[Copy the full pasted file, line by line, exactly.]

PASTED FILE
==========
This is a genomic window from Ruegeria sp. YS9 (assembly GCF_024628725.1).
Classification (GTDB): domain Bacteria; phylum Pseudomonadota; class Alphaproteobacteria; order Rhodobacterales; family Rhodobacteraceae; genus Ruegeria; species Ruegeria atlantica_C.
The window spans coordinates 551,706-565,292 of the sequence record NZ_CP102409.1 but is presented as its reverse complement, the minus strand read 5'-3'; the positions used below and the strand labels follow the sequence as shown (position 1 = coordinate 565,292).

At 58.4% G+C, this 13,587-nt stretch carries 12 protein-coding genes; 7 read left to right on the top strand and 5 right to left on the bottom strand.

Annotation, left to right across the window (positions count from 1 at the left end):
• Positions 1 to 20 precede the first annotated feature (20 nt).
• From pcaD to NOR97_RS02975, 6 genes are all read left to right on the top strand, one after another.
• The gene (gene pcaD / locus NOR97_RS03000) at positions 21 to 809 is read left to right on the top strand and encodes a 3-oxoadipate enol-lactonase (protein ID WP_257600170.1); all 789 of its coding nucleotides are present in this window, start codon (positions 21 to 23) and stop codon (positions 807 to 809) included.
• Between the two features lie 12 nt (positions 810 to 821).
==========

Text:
This is a genomic window from Ruegeria sp. YS9 (assembly GCF_024628725.1).
Classification (GTDB): domain Bacteria; phylum Pseudomonadota; class Alphaproteobacteria; order Rhodobacterales; family Rhodobacteraceae; genus Ruegeria; species Ruegeria atlantica_C.
The window spans coordinates 551,706-565,292 of the sequence record NZ_CP102409.1 but is presented as its reverse complement, the minus strand read 5'-3'; the positions used below and the strand labels follow the sequence as shown (position 1 = coordinate 565,292).

At 58.4% G+C, this 13,587-nt stretch carries 12 protein-coding genes; 7 read left to right on the top strand and 5 right to left on the bottom strand.

Annotation, left to right across the window (positions count from 1 at the left end):
• Positions 1 to 20 precede the first annotated feature (20 nt).
• From pcaD to NOR97_RS02975, 6 genes are all read left to right on the top strand, one after another.
• The gene (gene pcaD / locus NOR97_RS03000) at positions 21 to 809 is read left to right on the top strand and encodes a 3-oxoadipate enol-lactonase (protein ID WP_257600170.1); all 789 of its coding nucleotides are present in this window, start codon (positions 21 to 23) and stop codon (positions 807 to 809) included.
• Between the two features lie 12 nt (positions 810 to 821).